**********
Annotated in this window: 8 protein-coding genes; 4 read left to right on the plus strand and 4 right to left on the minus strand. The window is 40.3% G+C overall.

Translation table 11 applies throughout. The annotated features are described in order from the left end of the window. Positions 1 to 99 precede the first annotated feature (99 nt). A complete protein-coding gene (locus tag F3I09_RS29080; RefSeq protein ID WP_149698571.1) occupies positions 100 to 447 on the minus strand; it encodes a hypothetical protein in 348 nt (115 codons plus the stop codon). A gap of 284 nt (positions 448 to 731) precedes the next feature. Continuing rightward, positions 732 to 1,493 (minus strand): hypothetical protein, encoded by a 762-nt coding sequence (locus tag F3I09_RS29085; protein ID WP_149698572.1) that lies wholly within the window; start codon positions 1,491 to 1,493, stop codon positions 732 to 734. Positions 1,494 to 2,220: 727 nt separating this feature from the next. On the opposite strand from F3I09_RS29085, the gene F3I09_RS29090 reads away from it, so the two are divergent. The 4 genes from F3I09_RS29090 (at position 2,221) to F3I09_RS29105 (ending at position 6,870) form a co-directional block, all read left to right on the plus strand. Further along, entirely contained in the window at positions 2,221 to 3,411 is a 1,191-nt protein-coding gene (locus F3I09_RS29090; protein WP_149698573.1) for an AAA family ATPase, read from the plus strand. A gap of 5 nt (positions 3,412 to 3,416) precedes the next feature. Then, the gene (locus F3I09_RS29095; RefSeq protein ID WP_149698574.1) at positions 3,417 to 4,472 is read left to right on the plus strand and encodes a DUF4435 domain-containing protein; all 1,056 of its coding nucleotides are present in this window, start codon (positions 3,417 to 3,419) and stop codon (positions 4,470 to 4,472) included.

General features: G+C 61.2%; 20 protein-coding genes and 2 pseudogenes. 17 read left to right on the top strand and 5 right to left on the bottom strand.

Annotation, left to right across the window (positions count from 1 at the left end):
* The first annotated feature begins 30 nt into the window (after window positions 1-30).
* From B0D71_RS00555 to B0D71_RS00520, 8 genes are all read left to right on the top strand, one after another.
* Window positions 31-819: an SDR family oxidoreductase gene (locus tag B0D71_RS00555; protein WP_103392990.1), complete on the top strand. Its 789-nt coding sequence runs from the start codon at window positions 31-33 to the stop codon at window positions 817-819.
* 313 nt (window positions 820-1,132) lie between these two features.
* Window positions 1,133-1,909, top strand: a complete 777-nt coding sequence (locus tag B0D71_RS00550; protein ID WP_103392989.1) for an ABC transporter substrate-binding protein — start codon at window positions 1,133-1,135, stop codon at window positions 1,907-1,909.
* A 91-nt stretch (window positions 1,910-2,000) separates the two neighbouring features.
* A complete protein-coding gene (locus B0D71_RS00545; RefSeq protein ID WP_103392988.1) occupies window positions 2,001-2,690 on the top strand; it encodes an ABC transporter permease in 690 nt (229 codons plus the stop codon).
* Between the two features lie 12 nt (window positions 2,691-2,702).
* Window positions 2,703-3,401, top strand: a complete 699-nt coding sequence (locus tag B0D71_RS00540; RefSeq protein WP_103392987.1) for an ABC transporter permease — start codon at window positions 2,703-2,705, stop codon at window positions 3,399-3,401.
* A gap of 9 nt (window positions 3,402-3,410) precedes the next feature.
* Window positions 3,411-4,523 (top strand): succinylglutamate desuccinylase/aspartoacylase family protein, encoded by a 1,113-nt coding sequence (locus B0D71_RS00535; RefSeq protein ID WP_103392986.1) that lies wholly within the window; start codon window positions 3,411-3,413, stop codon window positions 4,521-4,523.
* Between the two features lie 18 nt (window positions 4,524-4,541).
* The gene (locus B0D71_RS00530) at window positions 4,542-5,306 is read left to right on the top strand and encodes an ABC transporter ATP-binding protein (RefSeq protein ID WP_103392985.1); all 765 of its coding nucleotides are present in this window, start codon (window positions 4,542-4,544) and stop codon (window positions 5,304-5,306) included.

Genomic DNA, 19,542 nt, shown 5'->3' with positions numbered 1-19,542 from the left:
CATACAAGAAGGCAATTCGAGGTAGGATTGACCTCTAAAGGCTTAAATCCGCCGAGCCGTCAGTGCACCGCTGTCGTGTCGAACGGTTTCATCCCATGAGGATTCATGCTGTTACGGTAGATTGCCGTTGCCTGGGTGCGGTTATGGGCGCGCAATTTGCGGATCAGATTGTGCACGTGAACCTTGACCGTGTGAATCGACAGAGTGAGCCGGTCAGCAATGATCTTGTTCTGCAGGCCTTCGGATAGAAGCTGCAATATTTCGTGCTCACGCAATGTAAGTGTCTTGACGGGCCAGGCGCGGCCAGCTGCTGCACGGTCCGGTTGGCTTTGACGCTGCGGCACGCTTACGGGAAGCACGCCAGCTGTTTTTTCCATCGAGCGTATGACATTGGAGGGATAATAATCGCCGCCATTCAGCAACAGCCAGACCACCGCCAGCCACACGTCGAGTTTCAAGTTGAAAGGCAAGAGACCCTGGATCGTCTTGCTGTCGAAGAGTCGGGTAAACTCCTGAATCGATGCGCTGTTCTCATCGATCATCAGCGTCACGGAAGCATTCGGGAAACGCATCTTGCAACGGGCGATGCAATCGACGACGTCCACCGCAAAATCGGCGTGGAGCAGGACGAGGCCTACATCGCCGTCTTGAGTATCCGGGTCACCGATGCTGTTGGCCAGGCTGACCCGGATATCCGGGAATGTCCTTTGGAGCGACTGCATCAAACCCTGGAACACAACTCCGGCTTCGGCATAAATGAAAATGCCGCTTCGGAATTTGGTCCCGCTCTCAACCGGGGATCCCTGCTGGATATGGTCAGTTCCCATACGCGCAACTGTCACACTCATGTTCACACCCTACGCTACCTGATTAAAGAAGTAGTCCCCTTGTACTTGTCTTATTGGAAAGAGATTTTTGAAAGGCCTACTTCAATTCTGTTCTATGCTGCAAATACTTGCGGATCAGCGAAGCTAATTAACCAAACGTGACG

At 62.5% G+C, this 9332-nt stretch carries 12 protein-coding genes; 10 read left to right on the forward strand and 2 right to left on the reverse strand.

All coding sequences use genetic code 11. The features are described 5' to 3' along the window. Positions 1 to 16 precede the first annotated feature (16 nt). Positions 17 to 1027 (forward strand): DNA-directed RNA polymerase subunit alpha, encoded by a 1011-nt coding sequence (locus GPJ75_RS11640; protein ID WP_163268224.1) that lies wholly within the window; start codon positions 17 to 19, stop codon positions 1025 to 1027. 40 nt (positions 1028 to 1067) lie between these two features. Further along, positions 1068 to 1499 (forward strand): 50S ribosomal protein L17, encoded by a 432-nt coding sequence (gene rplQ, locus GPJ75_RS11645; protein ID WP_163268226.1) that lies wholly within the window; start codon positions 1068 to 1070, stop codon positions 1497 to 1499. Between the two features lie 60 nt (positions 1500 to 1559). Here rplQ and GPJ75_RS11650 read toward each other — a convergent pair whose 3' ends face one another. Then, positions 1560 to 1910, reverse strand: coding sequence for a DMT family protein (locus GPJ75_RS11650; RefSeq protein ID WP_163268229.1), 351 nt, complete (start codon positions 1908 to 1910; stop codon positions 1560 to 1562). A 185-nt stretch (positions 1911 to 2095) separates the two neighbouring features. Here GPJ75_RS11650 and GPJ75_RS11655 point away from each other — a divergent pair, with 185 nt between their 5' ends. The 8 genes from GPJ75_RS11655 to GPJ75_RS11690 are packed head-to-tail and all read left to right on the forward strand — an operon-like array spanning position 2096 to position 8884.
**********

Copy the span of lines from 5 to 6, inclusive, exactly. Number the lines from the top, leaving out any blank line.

* The first annotated feature begins 30 nt into the window (after window positions 1-30).
* From B0D71_RS00555 to B0D71_RS00520, 8 genes are all read left to right on the top strand, one after another.